Whilst my blog is most often an opportunity for my theological thoughts and cogitations to be aired, there are times when I feel it necessary to make a comment on culture and the media. This week is one of those times.
I spent an interesting and enjoyable hour watching Simon Schama’s new BBC documentary, The Story of the Jews. As with all of his history programs, it was good TV and he is an engaging presenter. Since I am not an historian, I would not comment on the historical accuracy of his programmes, especially the ones that have focused purely on the history of Britain or America. Whilst I watched this one, however, I became increasingly uncomfortable.
I have a more than passing familiarity with the history of the Jews (through my theological studies) and as I watched him presented his understanding of the ancient history of the Jews I felt that it was almost unrecognizable. It took me a good half an hour to work out why.
When Simon Schama began the programme, he set out his reasons for doing so. Chief among them was his own need for identity as a Jew and his desire to belong through a shared story. Yet he very clearly avoided declaring a faith in the reality of God. In fact, he declared his solidarity with Sigmund Freud’s need for identity and conclusions as to his Jewish personhood. Freud was a secular Jew who believed that the concept of God was a projection of human need and could be reduced to an expression of the human psyche. Schama is, it seems, and Freud was, an atheist.
Schama went on to set out the ancient history of the Jewish people with only a passing reference to God and, when he did refer to God, only with the implication that God was a necessity of unenlightened, pre-enlightenment Jewry. Implying further, that a concept of God was not a necessary. Even when footage of he and his friends celebrating the Pesach (Passover) meal was shown, the impression was that the presence of God in the story of the Exodus was an incidental explanation for suffering and escape needed by an ancient people.
Simply put, his history of the Jews was God-less.
He went on to suggest in his thesis, with little or no explanation, several ideas that were very problematic. Among them were the ideas that Moses must have died at the point when the law of God was developed and that the law was simply an enactment of communal grief on behalf of the people, and that the Bible itself was changed in Babylon to make the law even more rigorous. Neither of which fit with the biblical account and both of which are only necessary if one does not have a concept of the need for God.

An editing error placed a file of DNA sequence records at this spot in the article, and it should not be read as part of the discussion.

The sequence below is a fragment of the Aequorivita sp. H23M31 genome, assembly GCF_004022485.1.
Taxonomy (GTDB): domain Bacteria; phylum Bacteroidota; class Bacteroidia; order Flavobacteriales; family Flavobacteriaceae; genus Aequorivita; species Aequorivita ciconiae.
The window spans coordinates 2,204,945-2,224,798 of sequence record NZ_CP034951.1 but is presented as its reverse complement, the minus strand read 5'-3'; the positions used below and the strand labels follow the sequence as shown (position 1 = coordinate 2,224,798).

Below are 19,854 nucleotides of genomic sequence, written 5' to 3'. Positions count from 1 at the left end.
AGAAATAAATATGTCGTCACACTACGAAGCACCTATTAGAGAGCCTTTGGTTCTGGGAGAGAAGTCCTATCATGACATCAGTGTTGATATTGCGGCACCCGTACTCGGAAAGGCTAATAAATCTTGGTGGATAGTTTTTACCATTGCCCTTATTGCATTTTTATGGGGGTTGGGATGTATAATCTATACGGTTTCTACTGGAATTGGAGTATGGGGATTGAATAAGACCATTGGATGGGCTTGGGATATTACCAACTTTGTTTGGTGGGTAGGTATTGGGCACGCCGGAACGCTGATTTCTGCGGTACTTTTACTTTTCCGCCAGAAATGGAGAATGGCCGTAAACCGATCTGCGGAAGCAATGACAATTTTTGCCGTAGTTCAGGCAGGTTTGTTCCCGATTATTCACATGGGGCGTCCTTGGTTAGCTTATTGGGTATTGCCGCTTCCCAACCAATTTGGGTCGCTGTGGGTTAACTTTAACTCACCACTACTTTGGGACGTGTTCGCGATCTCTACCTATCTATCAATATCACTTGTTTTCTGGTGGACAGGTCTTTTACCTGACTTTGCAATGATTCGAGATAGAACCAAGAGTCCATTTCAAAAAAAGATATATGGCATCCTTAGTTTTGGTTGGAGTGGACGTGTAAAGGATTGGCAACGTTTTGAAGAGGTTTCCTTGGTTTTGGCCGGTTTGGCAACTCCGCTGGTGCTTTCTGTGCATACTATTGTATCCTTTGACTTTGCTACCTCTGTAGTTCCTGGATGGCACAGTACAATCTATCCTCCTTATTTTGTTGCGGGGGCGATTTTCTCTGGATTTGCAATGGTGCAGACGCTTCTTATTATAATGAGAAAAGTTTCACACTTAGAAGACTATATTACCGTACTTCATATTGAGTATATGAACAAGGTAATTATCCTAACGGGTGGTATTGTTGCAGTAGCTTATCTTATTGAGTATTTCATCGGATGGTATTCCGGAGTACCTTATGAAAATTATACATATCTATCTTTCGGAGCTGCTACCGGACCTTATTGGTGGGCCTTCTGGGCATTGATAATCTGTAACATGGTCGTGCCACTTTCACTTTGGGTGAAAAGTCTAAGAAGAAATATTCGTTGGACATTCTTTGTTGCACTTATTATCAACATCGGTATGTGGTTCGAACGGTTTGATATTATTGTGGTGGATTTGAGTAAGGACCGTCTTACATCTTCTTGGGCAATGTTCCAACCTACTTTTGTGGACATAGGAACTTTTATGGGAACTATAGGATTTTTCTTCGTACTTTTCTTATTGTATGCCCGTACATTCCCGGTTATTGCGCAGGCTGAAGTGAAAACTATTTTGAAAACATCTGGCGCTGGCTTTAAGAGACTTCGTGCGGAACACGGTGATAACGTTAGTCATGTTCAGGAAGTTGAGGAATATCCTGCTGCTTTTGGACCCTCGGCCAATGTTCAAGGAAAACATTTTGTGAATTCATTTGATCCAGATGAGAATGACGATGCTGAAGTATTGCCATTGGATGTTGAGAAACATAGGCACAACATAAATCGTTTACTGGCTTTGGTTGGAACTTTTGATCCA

Simon Schama has produced a documentary, all be it an interesting one, that is not ‘THE story of the Jews’, but ‘AN INTERPRETATION of the story of the Jews’.
To leave God out of the history of the Jewish people is like leaving flour out of bread. You might still be able to cook something with the ingredients, but you are not going to get bread. Perhaps his reply to this point might be that God is only the leaven for the bread of Judaism, but I would simply say that without God there is no bread at all. The presence of the One True God is at the heart of Judaism and it is what lifts it to transcend national identity. God offers purpose and meaning to the existence of humanity in the universe, a truth that is made clearly evident in the People of God, the Jews.
I am not Jewish and can never truly understand the historic suffering of my Jewish brothers and sisters. But I am a believing, faith filled Christian and I believe that the God of the Bible (both Old and New Testament) is the meaning and purpose that lies behind the existence and life of humanity. I pray for those who believe in the God I follow, even those who do not yet know Jesus to be the Messiah, and I hope that, even as I watch and enjoy the rest of Schama’s TV series, the presence of the One True God will shine out of the story of the People of God for all to see.
As the Bible says,
Jesus replied, ‘believe me, a time is coming when you will worship the Father neither on this mountain nor in Jerusalem. You Samaritans worship what you do not know; we worship what we do know, for salvation is from the Jews. Yet a time is coming and has now come when the true worshippers will worship the Father in the Spirit and in truth, for they are the kind of worshippers the Father seeks. God is spirit, and his worshippers must worship in the Spirit and in truth.’ (John 4:21-24)
That time has come in Jesus.